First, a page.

Another tip is to have some essential oils diffusing during storytime. Lavender is a favorite of mine and a long-time known aroma for encouraging sleep.
#2 Get the Routine Right
Your toddler’s routine during the day can definitely make the task of teaching them to stay in their bed either more difficult or easier overall.
This is because if they’re overtired or under tired, it is going to affect bedtime.
If you have an overtired toddler, meltdowns are inevitable and will make the whole process a lot more challenging.
Equally so, an under tired toddler can be quite the challenge. If they’re not tired, your task of keeping them in their bed is likely to turn into a battle because they have plenty of energy to burn off.
Try and make sure that they’re getting age-appropriate sleep during the day and also lots of time to burn energy and exercise.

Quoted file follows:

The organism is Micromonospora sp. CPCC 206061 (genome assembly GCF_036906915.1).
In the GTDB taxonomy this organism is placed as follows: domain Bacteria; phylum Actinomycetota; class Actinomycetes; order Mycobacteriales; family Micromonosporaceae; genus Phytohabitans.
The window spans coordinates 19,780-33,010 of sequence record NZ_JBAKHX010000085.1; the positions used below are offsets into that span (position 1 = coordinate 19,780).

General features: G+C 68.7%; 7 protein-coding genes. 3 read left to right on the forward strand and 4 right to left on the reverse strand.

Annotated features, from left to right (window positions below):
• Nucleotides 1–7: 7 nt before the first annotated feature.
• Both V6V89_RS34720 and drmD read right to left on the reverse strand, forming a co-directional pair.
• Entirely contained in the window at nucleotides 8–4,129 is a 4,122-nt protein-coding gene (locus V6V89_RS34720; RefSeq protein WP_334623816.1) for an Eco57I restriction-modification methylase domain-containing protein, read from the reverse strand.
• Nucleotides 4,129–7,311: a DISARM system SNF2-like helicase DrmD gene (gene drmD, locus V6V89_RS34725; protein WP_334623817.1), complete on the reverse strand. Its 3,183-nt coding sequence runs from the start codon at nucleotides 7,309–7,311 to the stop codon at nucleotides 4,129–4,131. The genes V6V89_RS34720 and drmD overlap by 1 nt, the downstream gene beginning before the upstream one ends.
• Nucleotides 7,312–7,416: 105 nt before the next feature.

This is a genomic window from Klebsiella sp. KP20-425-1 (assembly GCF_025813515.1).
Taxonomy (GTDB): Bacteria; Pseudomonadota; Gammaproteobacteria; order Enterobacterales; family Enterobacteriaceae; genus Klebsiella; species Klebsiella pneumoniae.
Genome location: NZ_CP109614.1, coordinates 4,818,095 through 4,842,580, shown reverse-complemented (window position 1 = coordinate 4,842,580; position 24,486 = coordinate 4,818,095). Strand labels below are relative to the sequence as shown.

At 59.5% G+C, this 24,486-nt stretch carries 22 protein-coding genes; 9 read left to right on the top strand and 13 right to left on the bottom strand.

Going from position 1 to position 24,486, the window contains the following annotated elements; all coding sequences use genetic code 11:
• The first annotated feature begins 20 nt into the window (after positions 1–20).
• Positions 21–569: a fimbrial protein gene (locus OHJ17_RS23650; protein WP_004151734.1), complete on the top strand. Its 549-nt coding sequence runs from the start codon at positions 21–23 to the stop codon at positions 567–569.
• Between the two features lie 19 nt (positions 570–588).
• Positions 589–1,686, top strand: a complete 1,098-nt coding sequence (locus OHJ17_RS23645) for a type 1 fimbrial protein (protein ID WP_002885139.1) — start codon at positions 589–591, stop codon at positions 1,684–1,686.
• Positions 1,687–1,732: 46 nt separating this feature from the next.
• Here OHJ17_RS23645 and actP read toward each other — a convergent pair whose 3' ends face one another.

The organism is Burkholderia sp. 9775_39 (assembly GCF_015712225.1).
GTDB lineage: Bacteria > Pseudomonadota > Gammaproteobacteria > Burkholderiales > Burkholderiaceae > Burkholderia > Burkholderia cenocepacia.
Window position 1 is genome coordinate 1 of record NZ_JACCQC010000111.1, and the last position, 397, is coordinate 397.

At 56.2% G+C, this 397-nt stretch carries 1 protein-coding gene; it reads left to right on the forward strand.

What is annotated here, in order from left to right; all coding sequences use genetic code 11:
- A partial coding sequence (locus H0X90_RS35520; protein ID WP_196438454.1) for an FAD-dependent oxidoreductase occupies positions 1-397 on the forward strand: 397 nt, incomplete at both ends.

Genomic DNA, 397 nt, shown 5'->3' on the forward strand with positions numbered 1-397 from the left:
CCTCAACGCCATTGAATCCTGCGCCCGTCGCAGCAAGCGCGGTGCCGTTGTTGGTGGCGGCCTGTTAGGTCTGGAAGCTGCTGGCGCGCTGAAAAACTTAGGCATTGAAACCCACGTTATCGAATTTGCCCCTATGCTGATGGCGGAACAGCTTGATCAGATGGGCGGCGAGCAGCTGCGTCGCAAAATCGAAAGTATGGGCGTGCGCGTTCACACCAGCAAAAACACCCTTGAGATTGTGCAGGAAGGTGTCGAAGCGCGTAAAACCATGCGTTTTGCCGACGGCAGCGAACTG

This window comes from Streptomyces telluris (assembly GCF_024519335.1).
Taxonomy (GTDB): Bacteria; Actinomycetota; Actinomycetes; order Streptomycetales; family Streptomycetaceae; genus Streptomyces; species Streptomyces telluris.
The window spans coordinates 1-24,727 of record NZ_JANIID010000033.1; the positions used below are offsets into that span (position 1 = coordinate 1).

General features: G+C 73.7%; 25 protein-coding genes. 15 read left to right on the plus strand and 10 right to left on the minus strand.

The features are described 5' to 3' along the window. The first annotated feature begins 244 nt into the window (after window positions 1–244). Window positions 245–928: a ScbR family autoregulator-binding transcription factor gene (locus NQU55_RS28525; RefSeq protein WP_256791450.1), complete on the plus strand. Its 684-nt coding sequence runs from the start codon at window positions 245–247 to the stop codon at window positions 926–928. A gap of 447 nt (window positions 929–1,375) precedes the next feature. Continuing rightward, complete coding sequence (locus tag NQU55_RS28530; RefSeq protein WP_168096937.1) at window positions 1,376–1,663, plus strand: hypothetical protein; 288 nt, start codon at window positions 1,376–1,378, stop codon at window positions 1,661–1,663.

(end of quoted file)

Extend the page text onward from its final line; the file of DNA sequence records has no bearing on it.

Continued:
It can also be very helpful to help them understand their routine using these routine cards. You can print them out and use them to help your child with the whole process.
#3 Get A Gro Clock
Put yourself in your toddler’s position.
They can’t tell the time.
They have no idea when 7 am is or 11 pm, or any time really. The Gro Clock is SO helpful when you’re trying to teach your toddler when the right time is to get up.
This clock teaches them exactly that. It’ll show them when it is time for sleep and time to be awake.
We have a video monitor and when my son was really little, he would get a great big grin on his face when the time changed and he knew it was time to get up.
It’s cute and this clock has been a wonderful tool for us. I can’t recommend it highly enough. You can introduce it as early as 18 months. 🙂
There are a bunch of options available which I’ve linked for you below.
I’ve heard some awesome things about the Gro-egg because it also uses colour to let you know what the temperature of your child’s room is.
#4 Lock The Door
I know some people feel dubious about this because locking your kid in their room sounds awful. What if there’s a fire and they’re stuck in there?